- You can now login to the WordPress dashboard at http://localhost/yoursitename/wp-login.php and begin creating your new local WordPress site.
How Do I Develop WordPress Locally?
No matter which of the methods you followed for how to install WordPress locally, now is when your work actually begins: developing your WordPress site. It’s time to begin the work of creating a new site and getting the finished product published to the world .Developing your WordPress site locally is no different than developing a live WordPress site. All of the functions available in the WordPress core software will be at your fingertips locally, rather than on a remote live server.
That’s what’s so great about WordPress localhost: You can create every detail of your new WordPress site right on your local machine, rather than building it piece-by-piece while the site is live for the world to see.
What’s also great about local WordPress development is that you can experiment on ideas, designs and functions to your heart’s content. Nobody else will be seeing your changes happen in real time, as they do when you develop on a live website.
But before you start digging in too deep to local WordPress development, first make sure to protect your work with a WordPress backup plugin like BackupBuddy.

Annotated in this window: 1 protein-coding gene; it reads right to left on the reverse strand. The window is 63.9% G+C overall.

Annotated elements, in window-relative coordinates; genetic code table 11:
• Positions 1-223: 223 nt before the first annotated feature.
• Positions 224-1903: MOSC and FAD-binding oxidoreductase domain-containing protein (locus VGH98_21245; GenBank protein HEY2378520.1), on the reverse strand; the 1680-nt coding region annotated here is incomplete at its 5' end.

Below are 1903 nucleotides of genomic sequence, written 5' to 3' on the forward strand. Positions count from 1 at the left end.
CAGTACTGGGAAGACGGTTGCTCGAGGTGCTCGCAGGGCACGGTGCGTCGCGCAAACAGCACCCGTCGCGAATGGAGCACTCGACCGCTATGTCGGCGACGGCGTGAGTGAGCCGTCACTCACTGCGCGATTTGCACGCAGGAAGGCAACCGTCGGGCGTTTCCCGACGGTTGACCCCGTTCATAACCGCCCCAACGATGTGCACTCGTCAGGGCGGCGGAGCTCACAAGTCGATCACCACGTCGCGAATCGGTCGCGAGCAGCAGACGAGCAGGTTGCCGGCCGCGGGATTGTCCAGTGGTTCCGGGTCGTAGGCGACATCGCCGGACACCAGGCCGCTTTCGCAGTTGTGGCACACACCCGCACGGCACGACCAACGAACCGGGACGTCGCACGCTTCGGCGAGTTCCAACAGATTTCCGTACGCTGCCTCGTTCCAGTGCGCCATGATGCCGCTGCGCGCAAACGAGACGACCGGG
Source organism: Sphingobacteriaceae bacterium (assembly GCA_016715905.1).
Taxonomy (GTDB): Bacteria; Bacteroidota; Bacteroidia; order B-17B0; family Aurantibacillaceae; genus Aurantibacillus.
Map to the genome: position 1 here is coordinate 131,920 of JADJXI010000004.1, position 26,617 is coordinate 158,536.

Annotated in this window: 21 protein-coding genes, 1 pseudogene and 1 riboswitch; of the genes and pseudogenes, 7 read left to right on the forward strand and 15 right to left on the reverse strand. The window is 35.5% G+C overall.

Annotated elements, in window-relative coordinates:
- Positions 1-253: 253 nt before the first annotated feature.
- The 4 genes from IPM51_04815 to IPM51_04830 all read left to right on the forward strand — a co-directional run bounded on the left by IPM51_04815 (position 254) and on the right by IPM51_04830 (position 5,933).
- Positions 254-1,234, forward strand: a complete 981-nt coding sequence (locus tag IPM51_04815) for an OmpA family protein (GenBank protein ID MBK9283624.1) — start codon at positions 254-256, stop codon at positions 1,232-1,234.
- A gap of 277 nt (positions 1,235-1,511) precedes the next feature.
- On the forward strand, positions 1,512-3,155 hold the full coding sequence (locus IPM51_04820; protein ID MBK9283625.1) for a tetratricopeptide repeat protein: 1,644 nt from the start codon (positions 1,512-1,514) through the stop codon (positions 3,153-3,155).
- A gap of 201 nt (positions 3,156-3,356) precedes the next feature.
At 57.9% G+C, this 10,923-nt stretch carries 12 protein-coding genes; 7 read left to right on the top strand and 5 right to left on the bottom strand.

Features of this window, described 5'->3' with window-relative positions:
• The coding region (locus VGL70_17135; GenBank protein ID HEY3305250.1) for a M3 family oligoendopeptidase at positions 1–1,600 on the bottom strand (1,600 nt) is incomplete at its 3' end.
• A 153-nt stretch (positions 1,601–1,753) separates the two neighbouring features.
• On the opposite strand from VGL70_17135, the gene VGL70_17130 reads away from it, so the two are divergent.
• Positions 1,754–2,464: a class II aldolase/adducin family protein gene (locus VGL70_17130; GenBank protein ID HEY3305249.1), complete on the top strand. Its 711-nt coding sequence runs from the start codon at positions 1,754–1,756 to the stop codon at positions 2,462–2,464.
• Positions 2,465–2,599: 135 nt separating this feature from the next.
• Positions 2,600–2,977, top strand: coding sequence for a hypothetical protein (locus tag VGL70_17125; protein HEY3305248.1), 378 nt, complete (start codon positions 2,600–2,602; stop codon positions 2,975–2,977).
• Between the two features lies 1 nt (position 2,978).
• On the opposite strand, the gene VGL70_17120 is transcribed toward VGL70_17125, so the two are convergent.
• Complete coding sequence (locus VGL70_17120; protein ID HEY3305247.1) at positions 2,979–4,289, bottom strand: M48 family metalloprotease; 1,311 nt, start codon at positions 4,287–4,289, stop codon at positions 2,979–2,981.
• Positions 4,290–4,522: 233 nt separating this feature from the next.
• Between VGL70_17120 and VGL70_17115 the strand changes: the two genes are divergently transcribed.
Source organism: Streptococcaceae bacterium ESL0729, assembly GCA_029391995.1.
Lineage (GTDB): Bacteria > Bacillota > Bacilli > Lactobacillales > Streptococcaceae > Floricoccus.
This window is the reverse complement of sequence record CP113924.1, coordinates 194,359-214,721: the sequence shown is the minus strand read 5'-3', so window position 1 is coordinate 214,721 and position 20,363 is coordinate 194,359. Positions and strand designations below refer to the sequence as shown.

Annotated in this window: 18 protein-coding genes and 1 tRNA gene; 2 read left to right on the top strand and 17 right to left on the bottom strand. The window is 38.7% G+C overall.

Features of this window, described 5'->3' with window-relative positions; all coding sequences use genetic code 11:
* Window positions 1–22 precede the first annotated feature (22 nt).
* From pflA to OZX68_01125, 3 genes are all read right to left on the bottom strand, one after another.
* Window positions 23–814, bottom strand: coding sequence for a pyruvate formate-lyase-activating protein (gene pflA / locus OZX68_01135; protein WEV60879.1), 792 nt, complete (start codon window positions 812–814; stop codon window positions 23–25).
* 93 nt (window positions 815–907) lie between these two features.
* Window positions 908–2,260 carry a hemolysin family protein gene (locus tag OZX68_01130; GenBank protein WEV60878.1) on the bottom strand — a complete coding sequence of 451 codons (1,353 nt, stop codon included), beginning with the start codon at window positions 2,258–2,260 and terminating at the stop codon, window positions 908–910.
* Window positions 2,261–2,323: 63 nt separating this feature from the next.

The BackupBuddy plugin will automatically create backup versions of your site whenever a change is made. This way, if the worst should happen and your work is lost or corrupted, you can immediately recover the site from its last working moment.
BackupBuddy really should be the first plugin you install, no matter if you’re working on one WordPress site or manage multiple WordPress sites. The BackupBuddy plugin will also be your key tool for sending a local WordPress site to the live.
How to Copy a WordPress Site
If you are redesigning or making big changes to an existing WordPress site, you’ll need a copy of a WordPress site.
Copying a WordPress website is very similar to making a backup of a website. Why? A WordPress backup essentially makes a copy of your entire WordPress installation (including your WordPress database and all files in your WordPress installation). Just like making a backup, you’ll also need an easy way to access your backup files in a downloadable format.